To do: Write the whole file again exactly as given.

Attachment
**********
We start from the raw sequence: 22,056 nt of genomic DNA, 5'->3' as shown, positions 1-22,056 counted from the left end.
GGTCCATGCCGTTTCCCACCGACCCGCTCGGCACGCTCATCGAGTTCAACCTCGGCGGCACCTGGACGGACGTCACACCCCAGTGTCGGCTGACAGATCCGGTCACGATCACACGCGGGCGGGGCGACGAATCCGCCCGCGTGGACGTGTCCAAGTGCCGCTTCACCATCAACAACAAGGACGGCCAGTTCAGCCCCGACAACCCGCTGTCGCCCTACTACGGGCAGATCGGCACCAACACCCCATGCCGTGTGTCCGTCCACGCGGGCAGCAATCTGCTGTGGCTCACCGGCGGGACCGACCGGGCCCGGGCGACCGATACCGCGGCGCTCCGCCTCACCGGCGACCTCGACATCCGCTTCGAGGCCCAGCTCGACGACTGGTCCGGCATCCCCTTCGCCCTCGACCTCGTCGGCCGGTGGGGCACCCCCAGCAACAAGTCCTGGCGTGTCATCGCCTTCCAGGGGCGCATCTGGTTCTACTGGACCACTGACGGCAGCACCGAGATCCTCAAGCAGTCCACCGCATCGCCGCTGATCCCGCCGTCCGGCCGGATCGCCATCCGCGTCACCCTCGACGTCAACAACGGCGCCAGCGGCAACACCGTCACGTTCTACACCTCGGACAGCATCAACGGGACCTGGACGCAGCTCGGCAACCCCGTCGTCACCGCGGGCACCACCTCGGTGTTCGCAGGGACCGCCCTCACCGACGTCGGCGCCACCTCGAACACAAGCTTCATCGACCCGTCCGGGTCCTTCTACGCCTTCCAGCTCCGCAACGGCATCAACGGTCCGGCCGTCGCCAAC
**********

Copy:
We start from the raw sequence: 22,056 nt of genomic DNA, 5'->3' as shown, positions 1-22,056 counted from the left end.
GGTCCATGCCGTTTCCCACCGACCCGCTCGGCACGCTCATCGAGTTCAACCTCGGCGGCACCTGGACGGACGTCACACCCCAGTGTCGGCTGACAGATCCGGTCACGATCACACGCGGGCGGGGCGACGAATCCGCCCGCGTGGACGTGTCCAAGTGCCGCTTCACCATCAACAACAAGGACGGCCAGTTCAGCCCCGACAACCCGCTGTCGCCCTACTACGGGCAGATCGGCACCAACACCCCATGCCGTGTGTCCGTCCACGCGGGCAGCAATCTGCTGTGGCTCACCGGCGGGACCGACCGGGCCCGGGCGACCGATACCGCGGCGCTCCGCCTCACCGGCGACCTCGACATCCGCTTCGAGGCCCAGCTCGACGACTGGTCCGGCATCCCCTTCGCCCTCGACCTCGTCGGCCGGTGGGGCACCCCCAGCAACAAGTCCTGGCGTGTCATCGCCTTCCAGGGGCGCATCTGGTTCTACTGGACCACTGACGGCAGCACCGAGATCCTCAAGCAGTCCACCGCATCGCCGCTGATCCCGCCGTCCGGCCGGATCGCCATCCGCGTCACCCTCGACGTCAACAACGGCGCCAGCGGCAACACCGTCACGTTCTACACCTCGGACAGCATCAACGGGACCTGGACGCAGCTCGGCAACCCCGTCGTCACCGCGGGCACCACCTCGGTGTTCGCAGGGACCGCCCTCACCGACGTCGGCGCCACCTCGAACACAAGCTTCATCGACCCGTCCGGGTCCTTCTACGCCTTCCAGCTCCGCAACGGCATCAACGGTCCGGCCGTCGCCAAC